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April 24, 2012

Lending his voice to Jack Frost in the upcoming animated film “Rise of the Guardians” has given Chris Pine a new appreciation of the secrecy surrounding J.J. Abrams’ “Star Trek.”

“Rise of the Guardians,” is a 3-D DreamWorks Animation movie featuring folklore characters like Santa Claus and the Easter Bunny; it’s set for release near Thanksgiving. It might not seem to have much in common with “Star Trek,” but Pine, 31, says working on “Guardians” has given him a better understanding of why “Star Trek” director Abrams is so adamant about keeping the plot of his films a mystery.

“J.J. is super-secretive. The scripts are color-coded, and walking to and from set we have to wear coats and everything,” the actor said at the CinemaCon convention of theater owners in Las Vegas, where he was on hand to promote “Guardians.” “It’s such a pain in the [butt], but I think about how awesome it is, because what he’s protecting is the magic of the unknown.”

With the advent of the Internet, Pine says it’s harder to preserve a sense of wonder among audiences, including children. Can the fantastical “Guardians” work for kids who are jaded at an early age?

“I think probably there’s a certain amount of earlier cynicism because of technology and stuff — they can look Santa Claus up online, and they’ll find a blog post from some hater about he doesn’t exist,” he said. “I do think there’s something genetically programmed in the brain of a child that wants to believe.”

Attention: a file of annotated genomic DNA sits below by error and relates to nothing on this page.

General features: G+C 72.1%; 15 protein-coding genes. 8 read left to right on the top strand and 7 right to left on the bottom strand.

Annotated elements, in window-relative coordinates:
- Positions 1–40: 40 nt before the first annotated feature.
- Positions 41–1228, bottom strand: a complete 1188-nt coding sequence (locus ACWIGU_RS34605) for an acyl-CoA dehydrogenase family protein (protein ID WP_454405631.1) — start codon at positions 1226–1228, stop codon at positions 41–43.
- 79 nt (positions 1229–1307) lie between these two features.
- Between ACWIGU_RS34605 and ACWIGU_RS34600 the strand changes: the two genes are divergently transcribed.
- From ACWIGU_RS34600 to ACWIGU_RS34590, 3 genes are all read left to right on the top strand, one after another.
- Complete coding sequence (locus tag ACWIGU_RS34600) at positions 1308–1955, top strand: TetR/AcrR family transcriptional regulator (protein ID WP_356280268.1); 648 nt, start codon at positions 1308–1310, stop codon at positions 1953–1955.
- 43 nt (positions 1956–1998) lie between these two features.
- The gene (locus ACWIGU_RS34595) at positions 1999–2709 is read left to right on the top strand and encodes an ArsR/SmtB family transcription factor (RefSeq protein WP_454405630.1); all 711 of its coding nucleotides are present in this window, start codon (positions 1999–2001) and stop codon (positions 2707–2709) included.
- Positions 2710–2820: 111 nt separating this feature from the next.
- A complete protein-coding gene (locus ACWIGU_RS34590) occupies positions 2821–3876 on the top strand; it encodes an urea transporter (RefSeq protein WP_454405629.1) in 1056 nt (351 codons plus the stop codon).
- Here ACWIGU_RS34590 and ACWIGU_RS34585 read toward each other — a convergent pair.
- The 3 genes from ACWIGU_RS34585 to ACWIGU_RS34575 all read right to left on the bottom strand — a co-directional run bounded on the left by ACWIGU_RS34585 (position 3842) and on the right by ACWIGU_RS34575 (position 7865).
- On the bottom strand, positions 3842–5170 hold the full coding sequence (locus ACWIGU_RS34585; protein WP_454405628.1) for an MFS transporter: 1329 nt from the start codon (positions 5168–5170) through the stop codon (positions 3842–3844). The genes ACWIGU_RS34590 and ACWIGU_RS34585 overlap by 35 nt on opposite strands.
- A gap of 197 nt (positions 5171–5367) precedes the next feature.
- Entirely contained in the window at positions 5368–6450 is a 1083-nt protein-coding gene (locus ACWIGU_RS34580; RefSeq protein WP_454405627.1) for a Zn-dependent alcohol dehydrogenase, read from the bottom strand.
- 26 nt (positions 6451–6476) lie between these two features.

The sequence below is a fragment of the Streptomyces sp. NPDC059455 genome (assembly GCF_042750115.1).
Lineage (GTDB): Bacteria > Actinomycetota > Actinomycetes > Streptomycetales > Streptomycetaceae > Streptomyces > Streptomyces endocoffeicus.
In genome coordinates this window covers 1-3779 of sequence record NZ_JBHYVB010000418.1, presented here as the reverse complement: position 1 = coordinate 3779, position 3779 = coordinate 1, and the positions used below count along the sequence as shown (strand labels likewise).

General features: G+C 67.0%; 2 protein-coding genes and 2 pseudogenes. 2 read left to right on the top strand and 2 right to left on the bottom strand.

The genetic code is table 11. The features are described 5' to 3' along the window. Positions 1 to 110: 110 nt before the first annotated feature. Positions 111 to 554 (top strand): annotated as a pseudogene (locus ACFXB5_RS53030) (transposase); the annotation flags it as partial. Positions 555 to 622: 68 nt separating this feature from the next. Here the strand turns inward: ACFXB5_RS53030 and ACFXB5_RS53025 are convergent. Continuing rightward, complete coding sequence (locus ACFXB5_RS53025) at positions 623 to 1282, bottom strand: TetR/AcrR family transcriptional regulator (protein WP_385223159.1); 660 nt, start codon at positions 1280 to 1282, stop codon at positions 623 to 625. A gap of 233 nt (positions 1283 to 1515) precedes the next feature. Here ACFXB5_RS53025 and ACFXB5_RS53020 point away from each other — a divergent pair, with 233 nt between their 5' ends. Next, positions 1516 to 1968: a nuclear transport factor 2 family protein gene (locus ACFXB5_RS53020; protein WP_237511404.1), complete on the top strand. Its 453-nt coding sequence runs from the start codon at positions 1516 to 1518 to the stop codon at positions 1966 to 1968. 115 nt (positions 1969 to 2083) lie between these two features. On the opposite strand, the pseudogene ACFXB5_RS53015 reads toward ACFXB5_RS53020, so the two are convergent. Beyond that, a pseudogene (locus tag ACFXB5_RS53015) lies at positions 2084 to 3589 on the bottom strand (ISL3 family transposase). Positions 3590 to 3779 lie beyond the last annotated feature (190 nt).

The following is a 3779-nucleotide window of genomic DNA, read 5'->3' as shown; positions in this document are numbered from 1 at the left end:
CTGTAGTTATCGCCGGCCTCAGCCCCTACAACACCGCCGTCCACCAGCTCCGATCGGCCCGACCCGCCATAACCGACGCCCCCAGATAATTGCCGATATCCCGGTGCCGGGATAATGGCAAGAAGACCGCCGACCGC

DreamWorks Animation screened roughly 15 minutes of the new movie to theater owners at the Caesars Palace Coliseum on Monday night, and director Peter Ramsey showed illustrations of each of character and described them in elaborate detail. Pine gave an earnest speech about how his imagination ran wild as a kid. It seems the actor took his work on “Guardians” quite seriously. While Chris Rock told 24 Frames he finds doing voice work on the “Madagascar” films an easy gig, Pine said he agonizes over his delivery of every line.

“I do the voice for BMW too, and I’m always thinking, how do you paint a picture with words when the subtle nuances of just you and I sitting here together you can’t display?” he said. “I’ll go in sometimes and think I did a great job and hear it back and think, ‘Well, that’s not what I was trying to do.’ It’s the worst art form for an OCD perfectionist like me.”

Source: LATimes.com

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